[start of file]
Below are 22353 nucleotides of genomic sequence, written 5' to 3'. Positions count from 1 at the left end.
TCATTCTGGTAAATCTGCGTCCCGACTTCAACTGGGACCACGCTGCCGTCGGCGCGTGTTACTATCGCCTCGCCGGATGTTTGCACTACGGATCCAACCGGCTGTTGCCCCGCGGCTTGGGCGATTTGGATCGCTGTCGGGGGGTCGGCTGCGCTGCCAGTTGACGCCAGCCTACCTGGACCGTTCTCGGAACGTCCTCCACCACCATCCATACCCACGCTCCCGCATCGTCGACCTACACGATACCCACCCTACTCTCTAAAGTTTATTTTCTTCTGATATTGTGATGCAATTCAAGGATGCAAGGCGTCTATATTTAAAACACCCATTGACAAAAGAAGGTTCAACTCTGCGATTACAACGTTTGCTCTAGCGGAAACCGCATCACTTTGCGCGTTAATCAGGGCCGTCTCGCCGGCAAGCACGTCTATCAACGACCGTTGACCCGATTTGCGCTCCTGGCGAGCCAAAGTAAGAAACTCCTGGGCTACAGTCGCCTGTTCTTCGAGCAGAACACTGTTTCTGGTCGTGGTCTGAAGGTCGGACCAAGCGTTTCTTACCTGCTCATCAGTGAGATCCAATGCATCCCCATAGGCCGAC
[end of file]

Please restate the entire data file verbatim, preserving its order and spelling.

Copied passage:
Below are 22353 nucleotides of genomic sequence, written 5' to 3'. Positions count from 1 at the left end.
TCATTCTGGTAAATCTGCGTCCCGACTTCAACTGGGACCACGCTGCCGTCGGCGCGTGTTACTATCGCCTCGCCGGATGTTTGCACTACGGATCCAACCGGCTGTTGCCCCGCGGCTTGGGCGATTTGGATCGCTGTCGGGGGGTCGGCTGCGCTGCCAGTTGACGCCAGCCTACCTGGACCGTTCTCGGAACGTCCTCCACCACCATCCATACCCACGCTCCCGCATCGTCGACCTACACGATACCCACCCTACTCTCTAAAGTTTATTTTCTTCTGATATTGTGATGCAATTCAAGGATGCAAGGCGTCTATATTTAAAACACCCATTGACAAAAGAAGGTTCAACTCTGCGATTACAACGTTTGCTCTAGCGGAAACCGCATCACTTTGCGCGTTAATCAGGGCCGTCTCGCCGGCAAGCACGTCTATCAACGACCGTTGACCCGATTTGCGCTCCTGGCGAGCCAAAGTAAGAAACTCCTGGGCTACAGTCGCCTGTTCTTCGAGCAGAACACTGTTTCTGGTCGTGGTCTGAAGGTCGGACCAAGCGTTTCTTACCTGCTCATCAGTGAGATCCAATGCATCCCCATAGGCCGAC